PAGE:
LONDON/TULKARM/VATICAN: More than 50 members of the same family have been killed in the Jabalia refugee camp in northern Gaza during Israel’s military campaign there, the Palestinian foreign minister said on Wednesday.
“Only this morning, from the Qadoura family in Jabalia, 52 people have been wiped out completely, killed,” Palestinian Foreign Minister Riyad Al-Maliki said on the sidelines of a briefing by Arab and Muslim foreign ministers in London.
“I have the list of the names, 52 of them, they were wiped out completely from grandfather to grandchildren.”
Six Palestinians were shot dead in an Israeli raid in the occupied West Bank, the Palestinian Health Ministry said.
More than 200 Palestinians have been killed by Israeli soldiers and settlers across the West Bank since the Hamas attacks on southern Israel from the Gaza Strip on Oct. 7, according to the ministry.
The Palestinian Red Crescent said the Israeli army stormed the refugee camp in the northern city of Tulkarem and briefly detained a 16-year-old with shrapnel wounds to his face.
A 26-year-old young woman “beaten by the Israeli army” had been transferred to hospital, the Red Crescent added.
The Palestinian Red Crescent said that it treated a total of 26 injured, including four with bullet wounds, in the West Bank towns of Tulkarem, Bethlehem, Tubas and Qalqilya.
Israeli officials say an estimated 1,200 people, mostly civilians, were killed across southern Israel in the Hamas attacks on Oct. 7.
Pope Francis on Wednesday met separately with Israeli relatives of hostages held by Hamas and Palestinians with family in Gaza and said the conflict had gone beyond war to become “terrorism.”
Speaking in unscripted remarks at his general audience in St. Peter’s Square shortly after the meetings in his residence, Francis said he heard directly how “both sides are suffering” in the conflict.
“This is what wars do. But here we have gone beyond wars. This is not war. This is terrorism,” he said.
He asked for prayers so that both sides would “not go ahead with passions, which, in the end,
During the general audience, a group of Palestinians in the crowd held up pictures of bodies wrapped in white cloth and a placard saying “the Nakba continues.”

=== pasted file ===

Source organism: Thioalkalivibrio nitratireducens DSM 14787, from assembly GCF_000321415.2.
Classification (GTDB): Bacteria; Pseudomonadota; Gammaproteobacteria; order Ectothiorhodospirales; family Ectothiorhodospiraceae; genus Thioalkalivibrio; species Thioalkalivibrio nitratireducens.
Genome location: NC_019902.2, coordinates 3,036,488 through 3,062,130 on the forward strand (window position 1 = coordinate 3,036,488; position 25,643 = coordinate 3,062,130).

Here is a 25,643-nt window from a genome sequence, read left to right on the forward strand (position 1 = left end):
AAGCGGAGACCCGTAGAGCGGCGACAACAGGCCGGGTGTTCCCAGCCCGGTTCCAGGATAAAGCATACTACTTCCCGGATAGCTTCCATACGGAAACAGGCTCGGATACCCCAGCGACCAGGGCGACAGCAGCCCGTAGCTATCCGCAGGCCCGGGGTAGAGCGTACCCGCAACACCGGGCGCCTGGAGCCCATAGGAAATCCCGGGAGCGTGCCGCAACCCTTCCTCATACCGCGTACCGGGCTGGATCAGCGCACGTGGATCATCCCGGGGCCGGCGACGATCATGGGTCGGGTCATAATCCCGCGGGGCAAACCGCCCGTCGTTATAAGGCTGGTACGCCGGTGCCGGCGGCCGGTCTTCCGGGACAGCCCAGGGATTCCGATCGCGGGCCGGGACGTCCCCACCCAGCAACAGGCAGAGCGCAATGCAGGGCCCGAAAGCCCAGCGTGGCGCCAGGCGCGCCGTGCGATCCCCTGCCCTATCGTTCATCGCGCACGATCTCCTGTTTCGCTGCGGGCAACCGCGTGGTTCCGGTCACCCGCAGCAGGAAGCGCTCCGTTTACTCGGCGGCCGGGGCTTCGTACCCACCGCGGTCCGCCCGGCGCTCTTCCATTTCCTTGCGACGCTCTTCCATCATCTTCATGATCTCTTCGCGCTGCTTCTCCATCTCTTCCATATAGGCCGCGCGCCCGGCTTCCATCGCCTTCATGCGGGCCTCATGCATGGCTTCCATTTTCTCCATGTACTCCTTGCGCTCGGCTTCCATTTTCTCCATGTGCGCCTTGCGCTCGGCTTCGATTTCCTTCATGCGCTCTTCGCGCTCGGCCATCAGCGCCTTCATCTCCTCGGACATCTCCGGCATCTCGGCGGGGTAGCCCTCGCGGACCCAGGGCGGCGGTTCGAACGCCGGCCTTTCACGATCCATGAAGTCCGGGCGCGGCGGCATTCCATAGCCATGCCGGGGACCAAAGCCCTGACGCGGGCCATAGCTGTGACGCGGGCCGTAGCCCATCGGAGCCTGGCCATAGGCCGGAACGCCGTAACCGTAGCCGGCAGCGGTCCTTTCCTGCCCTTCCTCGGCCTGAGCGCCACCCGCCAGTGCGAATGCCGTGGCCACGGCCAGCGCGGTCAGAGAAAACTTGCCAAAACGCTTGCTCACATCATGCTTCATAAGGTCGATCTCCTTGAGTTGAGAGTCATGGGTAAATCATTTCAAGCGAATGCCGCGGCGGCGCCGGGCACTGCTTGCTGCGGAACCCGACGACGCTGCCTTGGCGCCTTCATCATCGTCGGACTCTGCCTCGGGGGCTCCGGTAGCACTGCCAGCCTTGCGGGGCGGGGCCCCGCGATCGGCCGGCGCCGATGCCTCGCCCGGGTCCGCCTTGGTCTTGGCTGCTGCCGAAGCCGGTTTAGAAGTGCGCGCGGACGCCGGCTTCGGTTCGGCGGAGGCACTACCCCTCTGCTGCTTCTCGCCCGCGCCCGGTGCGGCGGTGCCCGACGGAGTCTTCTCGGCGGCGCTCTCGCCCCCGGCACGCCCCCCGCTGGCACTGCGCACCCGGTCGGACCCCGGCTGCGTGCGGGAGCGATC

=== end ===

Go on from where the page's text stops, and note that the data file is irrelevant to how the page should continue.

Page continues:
Nakba is the Arab word for catastrophe and refers to the displacement and dispossession of Palestinians in the 1948 war that surrounded Israel’s founding.
Meanwhile, the head of the UN children’s agency called the besieged Gaza Strip “the most dangerous place in the world to be a child,” and said that the hard-won truce deal was not enough to save their lives.
UNICEF’s executive director Catherine Russell told the UN Security Council that over 5,300 children have reportedly been killed in Gaza since Oct. 7, accounting for 40 percent of the deaths.
“This is unprecedented,” said Russell, who had just returned from a trip to southern Gaza. “I am haunted by what I saw and heard.”
Russell said that a pause is not enough and called for “an urgent humanitarian ceasefire to immediately put a stop to this carnage.”
“For children to survive … for humanitarian workers to stay and effectively deliver … humanitarian pauses are simply not enough,” she said. Russell said that an additional 1,200 children are believed to remain under the rubble of bombed-out buildings or are otherwise unaccounted for.
“In addition to bombs, rockets, and gunfire, Gaza’s children are at extreme risk from catastrophic living conditions,” Russell added.
“One million children — or all children inside the territory — are now food insecure, facing what could soon become a catastrophic nutrition crisis.”
UNICEF estimates that acute malnutrition in children could increase by nearly 30 percent in Gaza over the next months.
Also addressing the Security Council, the head of the UN Population Fund, Natalia Kanem, drew attention to the plight of Gaza’s pregnant women, with some 5,500 expected to deliver babies under appalling conditions in the coming month.
“At a moment when new life is beginning, what should be a moment of joy is overshadowed by death and destruction, horror and fear,” said Kanem.